2. Availability Of Locally Developed Content And Curriculum Online

Content development is a critical area that is too often overlooked. Academic institutions in Africa have not made the level of investment needed in developing local content that is aligned with national curriculums and that can be utilized for eLearning. The majority of tertiary institutions still use textbooks from the United Kingdom and the USA and there has not been a consistent drive to develop local content. Given the unique facets of Africa, the diversity of languages and culture and the continent’s specialized needs, there is a great opportunity for African countries to develop targeted plans for content development. A large proportion of the educational software produced in the world market is in English. For African countries, such as Swaziland, where English language proficiency is not very high, especially outside urban areas, this represents a serious barrier to eLearning. There are significant challenges in terms of language patterns and local language usage (especially in serving the youngest populations), and as such there is a need for locally developed content.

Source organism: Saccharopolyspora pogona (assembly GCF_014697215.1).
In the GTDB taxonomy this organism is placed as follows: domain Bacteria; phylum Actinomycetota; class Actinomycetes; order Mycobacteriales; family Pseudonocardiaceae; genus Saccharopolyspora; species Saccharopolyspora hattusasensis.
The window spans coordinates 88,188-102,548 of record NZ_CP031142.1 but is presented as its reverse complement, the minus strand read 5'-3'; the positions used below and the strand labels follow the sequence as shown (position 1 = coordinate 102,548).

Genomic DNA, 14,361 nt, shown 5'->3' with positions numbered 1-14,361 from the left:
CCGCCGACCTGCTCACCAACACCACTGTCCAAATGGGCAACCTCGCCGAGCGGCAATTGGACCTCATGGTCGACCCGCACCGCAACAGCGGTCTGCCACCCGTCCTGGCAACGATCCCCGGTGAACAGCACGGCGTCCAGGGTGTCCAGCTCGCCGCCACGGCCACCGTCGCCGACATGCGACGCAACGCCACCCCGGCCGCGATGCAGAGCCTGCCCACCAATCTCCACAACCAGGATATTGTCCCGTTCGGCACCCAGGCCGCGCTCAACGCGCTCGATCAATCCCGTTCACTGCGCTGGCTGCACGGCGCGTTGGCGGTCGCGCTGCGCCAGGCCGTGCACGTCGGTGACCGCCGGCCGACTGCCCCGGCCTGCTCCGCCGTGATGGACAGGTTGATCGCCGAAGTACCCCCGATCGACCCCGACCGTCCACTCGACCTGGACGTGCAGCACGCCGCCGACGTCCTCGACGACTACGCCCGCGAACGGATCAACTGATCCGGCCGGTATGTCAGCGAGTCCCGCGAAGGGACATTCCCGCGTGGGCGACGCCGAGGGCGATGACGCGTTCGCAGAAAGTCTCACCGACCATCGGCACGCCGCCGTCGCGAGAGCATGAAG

3. Training And Professional Development
Teachers on the continent have been brought up in education systems with limited technology and they find it difficult to utilize technology to engage and support learning. There is a great emphasis that needs to be made for teachers to understand that technology is not replacing them, but rather it is an enabler that will enhance their work. A huge challenge is to develop and implement training and professional development for teachers so they may embrace teaching with technology and understand the benefits of teaching with technology as a way to advance the academic outcomes of students. Partnerships with private entities play a key role in building the skills of teachers in ICT. In South Africa, Microsoft has trained over 31,000 teachers and school leaders on ICT integration with the aim of enhancing teaching and learning and having an impact on nearly 4 million learners. Over 800 trainers from the South African Department of Education have been trained to roll out, scale and sustain the Microsoft Partners In Learning program.

Conclusion

The goal of delivering a high quality education to every child in Africa remains unfulfilled, but technology presents an opportunity for this to be a reality. eLearning has overwhelming potential to improve education systems in African countries and if implemented well with strategies that focus on overcoming these key challenges, radical transformation of the education system is possible.

This Article Was 1st published at eLearning Industry

1 comment

  1. Esther

    Very interesting information about the African context!